Loving a dog | Beth Merindah


Loving A Dog

By Beth Merindah

For the What We Talk About When We Talk About Love Award


 

Sarah loved dogs. She didn’t say “I love dogs”, but I knew that she loved them because she wanted to save every street dog she saw. I met Sarah when she was working in Jamaica. She was auditing the use of grant money given to The Jamaican Turtle Habitat Rehabilitation Project. Sarah was concerned by the amount of stores selling turtle shell jewellery. She said that to me. Afterwards I carefully hid my turtle shell bangle in a jewellery box carved from Lignum Vitae. I felt ashamed to love the bangle so much.
Sarah’s dad was flying to Jamaica and staying for four days. Then him and Sarah were flying back to Texas, U.S.A, with a puppy that Sarah had found in a rubbish bin. She said the puppy would live with her, her parents and their eight other dogs. “Take me with you” I said to her. I wanted my voice to sound light and gay; but when the words came out they sounded sad and shaky. I smiled; she smiled back politely.
Last year Sarah had found a dog in Pakistan. She flew it back to Texas, U.S.A also. Sarah had been in Pakistan auditing a grant given to the Prosthetic Limbs for Pakistan Project. I imagined the dog sitting in it’s aeroplane seat with one of those toilet seat shaped pillows around it’s neck and the air hostess bringing him an orange juice with ice in it.
I had an aunt who had been on an aeroplane. She had flown to the Bahamas to take a teaching job; but had to fly home early because she became pregnant to a married man. She gave that baby away to her second cousin.
My aunt told me that on an aeroplane you could ask for as much orange juice as you wanted. And the airline hostess would bring it to you. With a smile on her face. And there would be ice in the cup. The airline hostesses for Caribbean Airlines were flown to Miami for their training. They learnt to smile like Hollywood movie stars and to pronounce their words with hard American ‘R’s’ and to make the sound “th” by sticking their tongue between their teeth and hissing.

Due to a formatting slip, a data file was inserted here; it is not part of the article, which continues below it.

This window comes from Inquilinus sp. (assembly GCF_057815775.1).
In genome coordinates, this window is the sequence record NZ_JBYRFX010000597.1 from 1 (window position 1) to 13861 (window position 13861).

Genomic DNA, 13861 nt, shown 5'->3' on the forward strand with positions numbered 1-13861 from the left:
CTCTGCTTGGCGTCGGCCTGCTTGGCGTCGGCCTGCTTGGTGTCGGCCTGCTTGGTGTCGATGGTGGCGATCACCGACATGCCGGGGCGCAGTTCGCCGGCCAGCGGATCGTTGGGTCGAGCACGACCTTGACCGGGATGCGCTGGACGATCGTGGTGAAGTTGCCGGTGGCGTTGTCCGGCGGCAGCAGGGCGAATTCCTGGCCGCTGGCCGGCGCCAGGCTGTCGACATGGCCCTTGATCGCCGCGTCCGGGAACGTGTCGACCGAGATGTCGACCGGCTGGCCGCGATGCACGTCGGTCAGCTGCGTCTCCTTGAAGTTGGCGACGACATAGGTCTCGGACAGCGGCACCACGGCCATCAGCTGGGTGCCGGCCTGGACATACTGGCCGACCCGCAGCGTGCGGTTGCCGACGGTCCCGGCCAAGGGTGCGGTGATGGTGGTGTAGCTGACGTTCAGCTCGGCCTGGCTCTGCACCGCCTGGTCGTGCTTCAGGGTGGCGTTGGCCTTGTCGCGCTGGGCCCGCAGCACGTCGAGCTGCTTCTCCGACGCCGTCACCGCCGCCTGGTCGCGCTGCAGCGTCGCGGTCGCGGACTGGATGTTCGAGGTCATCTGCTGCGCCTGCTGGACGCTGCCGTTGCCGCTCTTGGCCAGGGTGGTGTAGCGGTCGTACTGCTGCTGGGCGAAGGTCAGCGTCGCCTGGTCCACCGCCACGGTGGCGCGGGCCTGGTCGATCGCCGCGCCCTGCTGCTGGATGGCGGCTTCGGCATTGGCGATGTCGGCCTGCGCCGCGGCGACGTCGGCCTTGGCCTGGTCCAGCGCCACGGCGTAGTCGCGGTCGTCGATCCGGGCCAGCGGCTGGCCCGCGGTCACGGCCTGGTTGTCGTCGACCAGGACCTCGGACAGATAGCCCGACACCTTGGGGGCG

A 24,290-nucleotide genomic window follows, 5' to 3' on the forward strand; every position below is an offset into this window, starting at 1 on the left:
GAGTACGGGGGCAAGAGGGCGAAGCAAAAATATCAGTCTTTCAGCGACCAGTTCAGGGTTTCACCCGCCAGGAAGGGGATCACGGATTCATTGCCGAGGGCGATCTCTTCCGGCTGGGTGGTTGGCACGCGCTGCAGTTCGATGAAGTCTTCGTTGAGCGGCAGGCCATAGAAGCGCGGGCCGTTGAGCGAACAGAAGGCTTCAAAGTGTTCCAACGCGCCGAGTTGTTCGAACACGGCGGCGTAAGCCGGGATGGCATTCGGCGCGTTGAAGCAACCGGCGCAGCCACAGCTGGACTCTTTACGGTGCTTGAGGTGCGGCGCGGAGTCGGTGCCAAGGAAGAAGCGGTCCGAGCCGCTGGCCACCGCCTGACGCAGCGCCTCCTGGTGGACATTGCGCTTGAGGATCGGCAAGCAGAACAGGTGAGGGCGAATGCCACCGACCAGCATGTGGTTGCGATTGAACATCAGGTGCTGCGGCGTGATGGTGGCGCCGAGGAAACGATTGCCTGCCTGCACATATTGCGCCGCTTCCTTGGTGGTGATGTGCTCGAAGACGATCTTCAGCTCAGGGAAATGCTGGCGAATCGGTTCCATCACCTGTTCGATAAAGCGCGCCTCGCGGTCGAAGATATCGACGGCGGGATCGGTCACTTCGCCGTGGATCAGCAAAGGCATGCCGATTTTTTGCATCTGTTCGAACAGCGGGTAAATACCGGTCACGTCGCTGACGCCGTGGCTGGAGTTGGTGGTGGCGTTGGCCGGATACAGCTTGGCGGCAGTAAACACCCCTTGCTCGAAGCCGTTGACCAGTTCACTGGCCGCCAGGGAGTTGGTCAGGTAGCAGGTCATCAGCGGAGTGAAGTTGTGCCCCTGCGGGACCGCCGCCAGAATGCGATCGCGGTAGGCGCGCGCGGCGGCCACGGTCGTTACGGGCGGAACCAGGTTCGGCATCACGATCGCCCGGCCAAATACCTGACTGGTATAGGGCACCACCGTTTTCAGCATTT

I wanted to know how they kept the ice on the aeroplane. When we wanted ice we went to Mister Lovelace’s Cold Store and bought a block the size of a watermelon. We’d chip shards off with a knife if we wanted to cool our juice. On the aeroplane the ice came in cubes. I was jealous that Sarah’s dog would get to drink orange juice with ice cubes.
On the day that Sarah’s dad arrived in Jamaica the puppy ran out of the yard and onto the road, where it was hit by ‘Soupy’ who was driving his route taxi to Black River. He drove that route ten times a day. Soupy knew every bump of the pothole eaten road. When Sarah’s puppy ran out Soupy had his rear vision mirror skilfully aimed to view down Miss Laurin’s blouse. He was watching her E-cup bosom bounce when the puppy’s head was knocked open. It was the fifth dog he had hit that year. He had also hit one goat and knocked the postman off his bicycle.
When Sarah and her father drove into town that afternoon, they saw the puppy dead in a pothole, covered in blood and mud. Sarah cried all day. She told me her father cried too. I couldn’t imagine this. I saw my dad cry once when my baby sister died. She choked on a chicken bone and turned blue at our kitchen table. I couldn’t imagine my father crying over a dog.

On the same night that the dog died a party was keeping for Missus May’s sixtieth birthday. The whole town was going. Sarah went. Her father did not. I was glad, because I didn’t want to see him crying. When Missus May asked her “Where’s your father tonight?” She curtly replied “He is too upset about Pepper to come”. Pepper was the name Sarah had given the dog (after the Scotch Bonnet Pepper). Their Pakistani dog was called Roti (after the flat bread).
We all knew it was Missus May who had opened the gate and let Pepper on the road. Mister Lovelace had seen her do it. You see, it wasn’t Sarah who had to feed the puppy, it was Missus May and she was “sick and tired of it”. She said that to me. Missus May was born in Haiti. She had seen people “die on the street like dogs”. She said this to Sarah. I turned away so Sarah wouldn’t see me laughing. Imagine! – loving a dog – what a queer American thing to do.